Readers of The Washington Post can earn college credits through the 15-part "Courses By Newspaper" series on "Crime and Justice in America" to be published in The Weekly beginning Sept. 15.

The series is being offered by The U.S. Department of Agriculture Graduate School, The American University, Bowie State College, Prince George's Community College and the University of Virginia School of Continuing Education Falls Church Regional Center.

The series of 15 articles makes up the "lectures" in the course, which look behind statistics to explore and causes and possible solutions to the pervasive crime and imperfect justice of modern times. Topics to be covered by authorities, including a federal judge and ex-felon, are the nature of crime; white collar, organized and street crime; criminal law; the administration of criminal justice, and punishment.

Each participating school will offer college level credits to students who successfully complete the course, and each school offers classes in conjunction with the articles. Information on participating schools appears at the end of this article.

Anyone may apply to take the course, regardless of past education or current enrollment. Two books, "Crime and Justice in America," ($6.25) and a study guide ($2.95) are available to students who are taking the course through participating schools. Casual readers or study groups can also obtain copies from participating school bookstores, except the University of Virginia. Books can also be ordered directly from the publisher: Publisher's Inc., 243 12th Street, Drawer P. De1 Mar, California 92014.

People who are unable to attend college because of illness or other reasons can earn credit from the Division of Independent Study at the University of California. For information, write to Independent Study, University of California Extension, (Dept. JUSTICE), 2223 Fulton St., Berkeley, Ca. 94720.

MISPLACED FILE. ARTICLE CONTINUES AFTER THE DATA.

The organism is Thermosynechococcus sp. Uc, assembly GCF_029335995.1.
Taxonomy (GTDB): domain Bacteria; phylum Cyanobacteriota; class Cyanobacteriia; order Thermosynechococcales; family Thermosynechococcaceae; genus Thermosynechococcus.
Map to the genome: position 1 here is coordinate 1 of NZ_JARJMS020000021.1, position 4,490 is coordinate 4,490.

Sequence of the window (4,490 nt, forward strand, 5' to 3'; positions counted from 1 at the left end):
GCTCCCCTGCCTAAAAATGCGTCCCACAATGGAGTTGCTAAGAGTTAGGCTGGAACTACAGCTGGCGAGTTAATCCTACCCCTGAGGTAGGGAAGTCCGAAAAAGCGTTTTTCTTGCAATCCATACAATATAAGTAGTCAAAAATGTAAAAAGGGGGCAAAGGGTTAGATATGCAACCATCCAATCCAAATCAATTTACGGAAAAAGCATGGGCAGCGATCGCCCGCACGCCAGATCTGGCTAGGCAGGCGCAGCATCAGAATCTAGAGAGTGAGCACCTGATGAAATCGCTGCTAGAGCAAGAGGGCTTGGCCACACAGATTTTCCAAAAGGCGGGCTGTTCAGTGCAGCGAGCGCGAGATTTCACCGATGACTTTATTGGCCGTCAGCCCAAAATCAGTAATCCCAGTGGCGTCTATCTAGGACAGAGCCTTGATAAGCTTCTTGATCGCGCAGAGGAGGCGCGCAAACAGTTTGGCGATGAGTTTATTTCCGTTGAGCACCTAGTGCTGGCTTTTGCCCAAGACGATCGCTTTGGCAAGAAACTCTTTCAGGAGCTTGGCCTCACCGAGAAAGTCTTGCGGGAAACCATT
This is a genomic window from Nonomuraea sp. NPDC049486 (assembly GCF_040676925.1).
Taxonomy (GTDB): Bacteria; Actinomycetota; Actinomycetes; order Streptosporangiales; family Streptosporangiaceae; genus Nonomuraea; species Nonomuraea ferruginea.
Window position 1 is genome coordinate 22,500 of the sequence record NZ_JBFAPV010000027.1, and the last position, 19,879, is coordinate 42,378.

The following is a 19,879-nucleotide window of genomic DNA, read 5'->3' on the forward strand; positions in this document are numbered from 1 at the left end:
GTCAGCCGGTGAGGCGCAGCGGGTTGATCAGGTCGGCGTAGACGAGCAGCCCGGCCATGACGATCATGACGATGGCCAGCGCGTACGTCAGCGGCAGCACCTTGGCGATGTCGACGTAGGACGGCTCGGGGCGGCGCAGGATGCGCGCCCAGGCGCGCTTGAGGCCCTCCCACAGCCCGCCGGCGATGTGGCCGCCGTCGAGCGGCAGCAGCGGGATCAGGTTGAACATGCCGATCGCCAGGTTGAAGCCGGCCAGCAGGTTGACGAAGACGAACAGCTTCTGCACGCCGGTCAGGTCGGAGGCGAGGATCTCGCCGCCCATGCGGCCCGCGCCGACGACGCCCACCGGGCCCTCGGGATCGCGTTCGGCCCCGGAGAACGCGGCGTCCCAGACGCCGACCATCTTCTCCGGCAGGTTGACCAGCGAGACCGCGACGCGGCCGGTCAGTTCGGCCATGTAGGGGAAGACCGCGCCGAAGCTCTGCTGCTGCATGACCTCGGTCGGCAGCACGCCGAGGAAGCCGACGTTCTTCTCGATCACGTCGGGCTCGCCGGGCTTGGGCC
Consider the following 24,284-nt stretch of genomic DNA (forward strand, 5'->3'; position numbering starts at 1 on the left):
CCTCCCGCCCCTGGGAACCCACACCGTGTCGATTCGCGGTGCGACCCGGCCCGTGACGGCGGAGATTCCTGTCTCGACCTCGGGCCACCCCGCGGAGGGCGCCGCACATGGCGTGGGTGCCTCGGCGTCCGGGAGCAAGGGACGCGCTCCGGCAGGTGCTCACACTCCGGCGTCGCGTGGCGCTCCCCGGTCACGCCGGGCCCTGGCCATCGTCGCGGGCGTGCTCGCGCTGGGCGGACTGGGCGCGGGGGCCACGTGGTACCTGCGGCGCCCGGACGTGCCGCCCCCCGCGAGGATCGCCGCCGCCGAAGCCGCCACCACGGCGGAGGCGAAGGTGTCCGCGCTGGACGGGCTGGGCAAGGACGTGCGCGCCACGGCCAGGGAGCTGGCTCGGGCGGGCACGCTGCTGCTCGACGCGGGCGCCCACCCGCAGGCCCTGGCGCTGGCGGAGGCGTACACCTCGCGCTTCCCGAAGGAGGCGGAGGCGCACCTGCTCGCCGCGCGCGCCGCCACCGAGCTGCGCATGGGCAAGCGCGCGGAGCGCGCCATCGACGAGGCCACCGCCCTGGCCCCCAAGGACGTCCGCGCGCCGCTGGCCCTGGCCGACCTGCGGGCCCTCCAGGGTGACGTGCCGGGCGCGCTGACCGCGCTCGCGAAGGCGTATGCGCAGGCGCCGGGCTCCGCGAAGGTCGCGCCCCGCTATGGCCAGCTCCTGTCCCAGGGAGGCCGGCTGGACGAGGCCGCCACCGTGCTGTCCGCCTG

Here is the scheduled course outline:

One - Crime: No Simple Solutions, by Jerome H. Skolnick, course coordinator and director of the Center for the Study of Law and Society, University of California, Berkeley; author of "Justice Without Trial: Law Enforcement in a Democratic Society."

Two - White Collar Crime: The Genteel Crooks, by Gilbert Geis, professor of social ecology, University of California, Irvine; author of "White Collar Criminal."

Three - Organized Crime: Running the Rackets, by Francis Ianni, professor and director of Horace Mann-Lincoln Institute, Teachers College Columbia University; author of "A Family Business" and "Black Mafia."

Four - Urban Crime: The Dark Side of City Life, by James F. Short Jr., professor of sociology, Washington State University, and author of "Suicide and Homicide and Group Process and Gang Delinquency."

Five - Sex and Crime: Female Victims - and Offenders, by Lois DeFleur Nelson, professor of sociology, Washington State University; author of Policing the Drug Scene."

Six - Race and Crime, by Alphonso Pinkney, professor of sociology, Hunter College, City University of New York; author of "The American Tradition of Violence."

Seven - The Philosophy of Criminal Law, by Gertrude Ezorsky, professor of philosophy, Brooklyn College, City University of New York; editor of "Philosophical Perspectives on Punishment."

Eight - Limits of Criminal Law: Criminal Sanctions and Social Ills, by John Kaplan, Jackson Eli Reynonds Professor of Law, Stanford University; author of "Marijuana: The New Prohibition."

Nine - Civil Liberties and Criminal Law, by Damon J. Keith, Federal District Court Judge, Eastern District of Michigan.

Tea - Police: Law Enforcement in a Free Society, by Jerome H. Skolnick.

Eleven - Pre-Trial Detention: Bail or Jail?, by Caleb Foote, professor of law, University of California, Berkeley; author of "Studies of Bail" and "Struggle for Justice: A Report on Crime and Punishment in America."

Twelve - Plea Bargaining and Discretionary Sentencing: An Affront to Justice?, by Allen Dershowitz, professor of law, Harvard University; author of "Criminal Law: Theory and Process."

Thirteen - Punishment: A Historical Perspective, by David Rothman, professor of history, Columbia University; author of "The Discovery of the Asylum."

Fourteen - Life Behind Bars, by John Irwin, associate professor of sociology, San Francisco State University, an ex-inmate; author of "The Felon."

Fifteen - The Future of American Punishment, by Sheldon Messinger, professor and former dean, School of Criminology, University of California, Berkeley; co-author of"C-Unit: Search for Community in Prison."